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Wiveton Down grazing

A funding boost of nearly £14,000 from the Sita Trust has allowed the Norfolk Coast Partnership, working with Norfolk County Council, to enlist the help of a herd of Highland cattle to protect a rare and historic Norfolk coast downland - by grazing it.

Illustration for Wiveton Down grazing

Wiveton Down Site of Special Scientific Interest (SSSI) is an 11 hectare area of lowland dry acid grassland, formed by glaciers after the last ice age. It needs ongoing management to control the spread of gorse and scrub and until now this has been mown mainly by machinery.

This project focussed on creating a sustainable dry acid grassland habitat that will help wildlife while ensuring people can continue to use the site. Grazing sites such as this improves the biodiversity of an ecological network of grassland/ heathland habitats within a predominantly arable landscape in North Norfolk.

Wiveton Down has two parts - the western and eastern compartments, bisected by a minor road. The eastern compartment is already being successfully grazed, evidenced by the return of native flowers and grasses. This project aimed to extend this grazing management into the western compartment, thereby allowing the cattle to be moved between the compartments and prevent 'over grazing' of any one area.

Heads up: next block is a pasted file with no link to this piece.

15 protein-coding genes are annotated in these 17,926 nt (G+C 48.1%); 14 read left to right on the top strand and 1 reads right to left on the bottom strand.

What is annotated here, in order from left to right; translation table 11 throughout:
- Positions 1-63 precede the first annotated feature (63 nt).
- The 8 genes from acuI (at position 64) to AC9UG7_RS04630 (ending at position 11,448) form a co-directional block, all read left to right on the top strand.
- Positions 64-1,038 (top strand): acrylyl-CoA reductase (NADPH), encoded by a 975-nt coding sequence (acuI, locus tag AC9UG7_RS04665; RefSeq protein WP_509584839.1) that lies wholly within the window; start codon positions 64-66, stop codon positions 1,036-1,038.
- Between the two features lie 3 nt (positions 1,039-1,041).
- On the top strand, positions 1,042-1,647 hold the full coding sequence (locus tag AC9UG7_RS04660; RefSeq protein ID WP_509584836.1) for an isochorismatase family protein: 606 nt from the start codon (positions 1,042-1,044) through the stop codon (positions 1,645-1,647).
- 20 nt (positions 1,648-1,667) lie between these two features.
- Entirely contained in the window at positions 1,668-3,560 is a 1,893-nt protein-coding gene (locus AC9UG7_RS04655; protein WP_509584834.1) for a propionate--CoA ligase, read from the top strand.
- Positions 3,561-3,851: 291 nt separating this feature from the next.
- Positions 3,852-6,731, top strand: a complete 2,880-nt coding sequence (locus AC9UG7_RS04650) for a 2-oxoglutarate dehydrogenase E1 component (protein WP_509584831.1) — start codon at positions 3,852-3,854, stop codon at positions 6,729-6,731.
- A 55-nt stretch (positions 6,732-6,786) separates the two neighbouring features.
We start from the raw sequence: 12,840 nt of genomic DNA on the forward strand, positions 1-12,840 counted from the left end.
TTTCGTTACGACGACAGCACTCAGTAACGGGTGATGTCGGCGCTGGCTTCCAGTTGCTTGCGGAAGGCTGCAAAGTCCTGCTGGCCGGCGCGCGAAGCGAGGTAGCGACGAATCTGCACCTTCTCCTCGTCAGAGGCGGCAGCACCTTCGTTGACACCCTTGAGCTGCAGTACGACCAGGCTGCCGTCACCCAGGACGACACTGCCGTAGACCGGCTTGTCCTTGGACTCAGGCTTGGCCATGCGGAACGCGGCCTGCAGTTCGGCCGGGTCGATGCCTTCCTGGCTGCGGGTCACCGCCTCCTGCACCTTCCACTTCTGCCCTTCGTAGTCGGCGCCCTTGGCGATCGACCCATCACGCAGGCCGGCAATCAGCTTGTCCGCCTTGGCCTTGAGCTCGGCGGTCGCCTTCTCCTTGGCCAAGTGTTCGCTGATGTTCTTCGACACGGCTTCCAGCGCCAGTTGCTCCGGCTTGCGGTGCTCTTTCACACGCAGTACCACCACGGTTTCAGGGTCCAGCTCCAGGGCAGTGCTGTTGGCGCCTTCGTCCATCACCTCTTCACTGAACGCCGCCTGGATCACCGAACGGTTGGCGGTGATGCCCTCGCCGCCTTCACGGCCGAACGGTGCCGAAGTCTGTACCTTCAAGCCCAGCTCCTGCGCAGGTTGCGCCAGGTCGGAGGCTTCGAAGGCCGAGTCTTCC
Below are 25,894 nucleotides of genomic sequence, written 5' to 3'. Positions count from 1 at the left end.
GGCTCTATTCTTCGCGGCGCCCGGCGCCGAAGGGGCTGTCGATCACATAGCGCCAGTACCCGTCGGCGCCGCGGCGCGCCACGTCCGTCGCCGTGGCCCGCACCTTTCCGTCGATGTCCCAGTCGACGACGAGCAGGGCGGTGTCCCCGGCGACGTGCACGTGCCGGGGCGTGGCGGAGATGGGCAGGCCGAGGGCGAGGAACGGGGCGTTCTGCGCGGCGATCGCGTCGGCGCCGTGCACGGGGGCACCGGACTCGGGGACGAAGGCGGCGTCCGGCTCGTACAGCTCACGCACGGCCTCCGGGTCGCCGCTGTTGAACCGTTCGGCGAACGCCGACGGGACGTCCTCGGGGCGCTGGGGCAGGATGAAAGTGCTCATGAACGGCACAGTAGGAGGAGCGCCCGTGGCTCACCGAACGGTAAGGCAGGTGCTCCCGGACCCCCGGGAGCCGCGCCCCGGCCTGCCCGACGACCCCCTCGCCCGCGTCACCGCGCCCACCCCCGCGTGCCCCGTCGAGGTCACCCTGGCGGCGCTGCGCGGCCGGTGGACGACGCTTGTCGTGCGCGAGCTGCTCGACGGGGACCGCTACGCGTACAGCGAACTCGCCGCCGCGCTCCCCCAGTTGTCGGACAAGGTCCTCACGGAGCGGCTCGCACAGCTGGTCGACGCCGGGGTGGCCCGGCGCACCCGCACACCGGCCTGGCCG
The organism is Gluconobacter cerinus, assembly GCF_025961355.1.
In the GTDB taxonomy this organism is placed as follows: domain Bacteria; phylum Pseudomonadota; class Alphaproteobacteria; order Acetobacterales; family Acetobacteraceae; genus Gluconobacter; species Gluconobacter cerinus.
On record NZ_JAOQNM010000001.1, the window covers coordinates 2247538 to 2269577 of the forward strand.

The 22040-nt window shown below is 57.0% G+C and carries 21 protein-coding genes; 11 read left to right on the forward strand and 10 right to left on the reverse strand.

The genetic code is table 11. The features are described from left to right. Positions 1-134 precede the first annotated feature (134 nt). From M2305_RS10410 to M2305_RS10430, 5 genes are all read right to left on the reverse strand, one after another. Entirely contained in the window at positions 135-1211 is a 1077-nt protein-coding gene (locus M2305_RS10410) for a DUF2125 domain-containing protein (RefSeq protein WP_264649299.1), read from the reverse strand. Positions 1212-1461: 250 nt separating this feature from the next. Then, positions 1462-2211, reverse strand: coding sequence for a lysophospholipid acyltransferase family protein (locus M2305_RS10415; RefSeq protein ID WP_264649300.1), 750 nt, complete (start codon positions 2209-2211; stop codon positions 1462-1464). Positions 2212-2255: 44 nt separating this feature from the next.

The grant from the Sita Trust has allowed the following to take place:

  • Site preparation (gorse and bramble clearance)
  • Purchase & installation of 2000m of fencing with field gates
  • Purchase of 2x water troughs
  • Design & production of 2x interpretation boards
  • NCC Ecologist time (liaising with contractors & habitat monitoring)

Project timeline:

  • September 2014 - grant arrangements agreed between NCP and the Sita Trust
  • December 2014 - scrub clearance along the boundary of the western compartment in preparation for its new fencing. Replacement of old fencing in the eastern compartment. Two Highland cattle take up residence in the eastern compartment.
  • February 2015 - Fencing & water troughs installed in the western compartment.
  • March 2015 - Six adult female Highland cattle arrive in the western compartment to spend the remainder of the early spring here. They immediately start exploring the site and quickly settle into their grazing.
  • May 2015 - the cows from both compartments leave the site for their summer holidays. They will return in the autumn.
  • June 2015 - design and production of the interpretation boards underway. These will tell people about the importance of the site, how it is managed sustainably by grazing, and informing people about the cows etc.
  • Interpretation panels produced & installed on site. Project completed - July 2015.

NCP wish to thank the Sita Trust for the opportunity to run this project. Not only have long term sustainable management practices been implemented to the benefit of wildlife, but management costs have been also been significantly reduced. In addition, the Highland cattle themselves with their gentle nature have slotted into the landscape and become a special quality in their own right. We look forward to seeing them again later in the year.